This is the thinking behind the huge order that EFI has won to equip more than 100 Kwik Kopy Print and Design Centres here in Australia with EFI Digital Storefront feeding into the latest version of the PrintSmith Vision MIS and where possible into an EFI DFE at the press. 
Chairman Stephen Penfold explains that the motivation was a more integrated and automated web to print offering allowing each franchise to be in communication with customers 24/7. The customers will be able to log on, test different options in terms of cost, submit files and receive a quote without disturbing any of the operation’s staff. 
The storefront can be custom designed to suit a particular customer, a fast food or retail franchise say, and preloaded with artwork and templates that each outlet can edit and order while remaining inside the brand’s design guidelines. If ordering print can be reduced to the fewest possible choices, the greater is the likelihood that print will be used.
With a Fiery rip to drive a digital press the incoming job administered by the PrintSmith Vision MIS will be placed in the job queue ready to print without human intervention. As and when the job is executed data about the job flows back to the MIS and potentially to the customer through job tracking applications.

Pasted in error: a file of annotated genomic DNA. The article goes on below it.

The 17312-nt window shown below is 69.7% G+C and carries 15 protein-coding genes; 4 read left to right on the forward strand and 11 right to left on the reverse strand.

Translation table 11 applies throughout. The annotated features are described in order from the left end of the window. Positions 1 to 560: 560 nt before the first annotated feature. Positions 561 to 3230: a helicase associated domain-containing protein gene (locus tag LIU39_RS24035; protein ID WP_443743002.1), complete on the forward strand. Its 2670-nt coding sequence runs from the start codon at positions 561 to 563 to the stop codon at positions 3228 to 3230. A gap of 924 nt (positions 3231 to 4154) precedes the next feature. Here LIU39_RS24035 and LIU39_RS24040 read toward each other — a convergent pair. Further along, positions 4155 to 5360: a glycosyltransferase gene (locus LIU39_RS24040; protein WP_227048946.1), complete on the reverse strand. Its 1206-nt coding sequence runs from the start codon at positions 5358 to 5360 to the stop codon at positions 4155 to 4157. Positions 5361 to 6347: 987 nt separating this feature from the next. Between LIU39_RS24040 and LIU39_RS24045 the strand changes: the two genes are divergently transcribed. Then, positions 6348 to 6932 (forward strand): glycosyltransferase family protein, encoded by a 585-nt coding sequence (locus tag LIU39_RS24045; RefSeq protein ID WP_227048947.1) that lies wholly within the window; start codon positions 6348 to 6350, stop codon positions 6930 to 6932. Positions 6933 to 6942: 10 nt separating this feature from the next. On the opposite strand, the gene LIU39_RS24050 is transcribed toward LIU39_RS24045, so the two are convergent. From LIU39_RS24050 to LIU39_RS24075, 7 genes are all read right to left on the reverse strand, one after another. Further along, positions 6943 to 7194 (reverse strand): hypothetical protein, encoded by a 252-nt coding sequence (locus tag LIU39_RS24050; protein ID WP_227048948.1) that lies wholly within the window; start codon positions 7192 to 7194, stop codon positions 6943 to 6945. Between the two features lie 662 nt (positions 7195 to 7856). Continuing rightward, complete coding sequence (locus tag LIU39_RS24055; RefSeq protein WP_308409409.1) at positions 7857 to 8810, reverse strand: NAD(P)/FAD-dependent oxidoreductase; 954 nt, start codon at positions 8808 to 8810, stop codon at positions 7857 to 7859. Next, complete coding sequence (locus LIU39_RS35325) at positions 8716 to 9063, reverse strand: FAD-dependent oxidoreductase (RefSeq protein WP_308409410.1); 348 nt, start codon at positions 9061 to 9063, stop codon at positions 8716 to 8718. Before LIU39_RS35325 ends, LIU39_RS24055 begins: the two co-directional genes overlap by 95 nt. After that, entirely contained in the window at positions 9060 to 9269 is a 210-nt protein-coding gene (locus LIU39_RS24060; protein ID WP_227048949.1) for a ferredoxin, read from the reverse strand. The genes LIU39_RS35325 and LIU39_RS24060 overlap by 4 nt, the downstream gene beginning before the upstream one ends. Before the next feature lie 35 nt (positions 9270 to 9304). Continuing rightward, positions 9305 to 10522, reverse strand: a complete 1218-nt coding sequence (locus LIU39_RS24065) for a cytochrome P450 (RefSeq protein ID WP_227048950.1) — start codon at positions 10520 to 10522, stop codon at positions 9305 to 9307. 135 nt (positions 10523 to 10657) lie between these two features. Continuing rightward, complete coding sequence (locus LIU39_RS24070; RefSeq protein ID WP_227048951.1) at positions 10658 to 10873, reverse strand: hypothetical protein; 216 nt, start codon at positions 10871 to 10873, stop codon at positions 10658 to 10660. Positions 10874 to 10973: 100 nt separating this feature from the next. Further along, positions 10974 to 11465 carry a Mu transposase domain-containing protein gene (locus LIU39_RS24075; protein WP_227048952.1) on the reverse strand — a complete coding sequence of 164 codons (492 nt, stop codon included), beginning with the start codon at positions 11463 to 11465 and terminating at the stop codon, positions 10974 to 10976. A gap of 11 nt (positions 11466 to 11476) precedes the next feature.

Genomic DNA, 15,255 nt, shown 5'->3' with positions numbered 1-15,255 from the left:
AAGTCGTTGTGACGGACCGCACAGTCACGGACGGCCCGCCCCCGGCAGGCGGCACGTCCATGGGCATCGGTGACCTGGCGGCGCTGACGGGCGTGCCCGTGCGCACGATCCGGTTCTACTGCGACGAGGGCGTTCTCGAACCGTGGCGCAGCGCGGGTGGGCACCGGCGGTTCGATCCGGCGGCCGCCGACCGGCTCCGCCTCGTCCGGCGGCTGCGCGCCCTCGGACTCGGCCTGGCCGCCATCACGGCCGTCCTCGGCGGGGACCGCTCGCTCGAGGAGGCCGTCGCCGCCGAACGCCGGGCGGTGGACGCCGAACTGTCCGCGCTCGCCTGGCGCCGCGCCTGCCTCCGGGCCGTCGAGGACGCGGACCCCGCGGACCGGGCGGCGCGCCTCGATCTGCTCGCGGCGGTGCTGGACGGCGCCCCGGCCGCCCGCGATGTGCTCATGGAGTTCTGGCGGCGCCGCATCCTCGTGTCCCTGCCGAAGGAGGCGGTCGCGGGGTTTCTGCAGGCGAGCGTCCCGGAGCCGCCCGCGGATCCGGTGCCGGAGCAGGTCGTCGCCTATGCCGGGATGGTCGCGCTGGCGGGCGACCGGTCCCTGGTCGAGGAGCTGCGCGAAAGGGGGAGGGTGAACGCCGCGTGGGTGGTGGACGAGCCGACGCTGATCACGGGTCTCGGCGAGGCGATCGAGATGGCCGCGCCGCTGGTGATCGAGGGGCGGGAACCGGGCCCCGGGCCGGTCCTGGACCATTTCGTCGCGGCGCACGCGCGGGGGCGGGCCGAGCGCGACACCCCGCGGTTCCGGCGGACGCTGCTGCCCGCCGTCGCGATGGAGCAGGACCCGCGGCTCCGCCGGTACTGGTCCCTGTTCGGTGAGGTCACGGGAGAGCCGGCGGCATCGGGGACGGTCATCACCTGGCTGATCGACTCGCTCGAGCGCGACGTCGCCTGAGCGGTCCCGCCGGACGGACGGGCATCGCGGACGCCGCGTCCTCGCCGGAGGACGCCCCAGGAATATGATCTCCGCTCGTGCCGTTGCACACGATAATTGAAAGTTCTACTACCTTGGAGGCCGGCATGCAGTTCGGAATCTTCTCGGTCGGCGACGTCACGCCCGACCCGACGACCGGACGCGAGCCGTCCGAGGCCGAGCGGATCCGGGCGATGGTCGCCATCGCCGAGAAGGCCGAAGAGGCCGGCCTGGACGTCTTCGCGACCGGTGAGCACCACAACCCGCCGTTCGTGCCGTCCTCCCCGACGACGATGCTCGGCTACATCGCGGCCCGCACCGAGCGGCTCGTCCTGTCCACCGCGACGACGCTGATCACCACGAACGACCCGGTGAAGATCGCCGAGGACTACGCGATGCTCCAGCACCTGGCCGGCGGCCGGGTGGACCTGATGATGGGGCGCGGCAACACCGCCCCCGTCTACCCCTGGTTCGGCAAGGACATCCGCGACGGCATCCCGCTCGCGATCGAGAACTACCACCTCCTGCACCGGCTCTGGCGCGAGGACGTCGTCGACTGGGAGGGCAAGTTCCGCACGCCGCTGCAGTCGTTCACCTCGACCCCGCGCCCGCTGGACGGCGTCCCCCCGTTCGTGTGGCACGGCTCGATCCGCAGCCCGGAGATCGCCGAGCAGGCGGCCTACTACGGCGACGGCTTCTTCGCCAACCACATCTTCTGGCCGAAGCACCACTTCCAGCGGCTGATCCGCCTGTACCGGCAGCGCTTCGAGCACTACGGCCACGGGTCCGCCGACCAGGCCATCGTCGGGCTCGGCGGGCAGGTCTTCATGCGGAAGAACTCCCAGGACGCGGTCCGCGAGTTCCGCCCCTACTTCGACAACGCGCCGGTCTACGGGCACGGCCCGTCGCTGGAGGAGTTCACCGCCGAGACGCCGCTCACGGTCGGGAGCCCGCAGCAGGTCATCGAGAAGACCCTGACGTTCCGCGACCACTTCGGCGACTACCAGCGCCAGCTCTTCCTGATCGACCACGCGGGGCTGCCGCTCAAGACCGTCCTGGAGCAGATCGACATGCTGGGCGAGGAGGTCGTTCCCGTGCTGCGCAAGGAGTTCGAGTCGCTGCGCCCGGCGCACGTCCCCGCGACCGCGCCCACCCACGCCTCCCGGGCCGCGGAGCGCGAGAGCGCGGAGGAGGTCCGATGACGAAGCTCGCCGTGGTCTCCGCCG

For all MIS tracking is now an essential feature, though dependent on JDF or another way to communicate with production equipment. 
The MIS is no longer simply a smarter way to achieve a quote, it has to be the eyes and ears of the production manager and managing director. 
For the production director, shop floor data collection either with a direct machine interface, a bar code scanner, or sheet counting unit, is essential to know where every job in the plant is.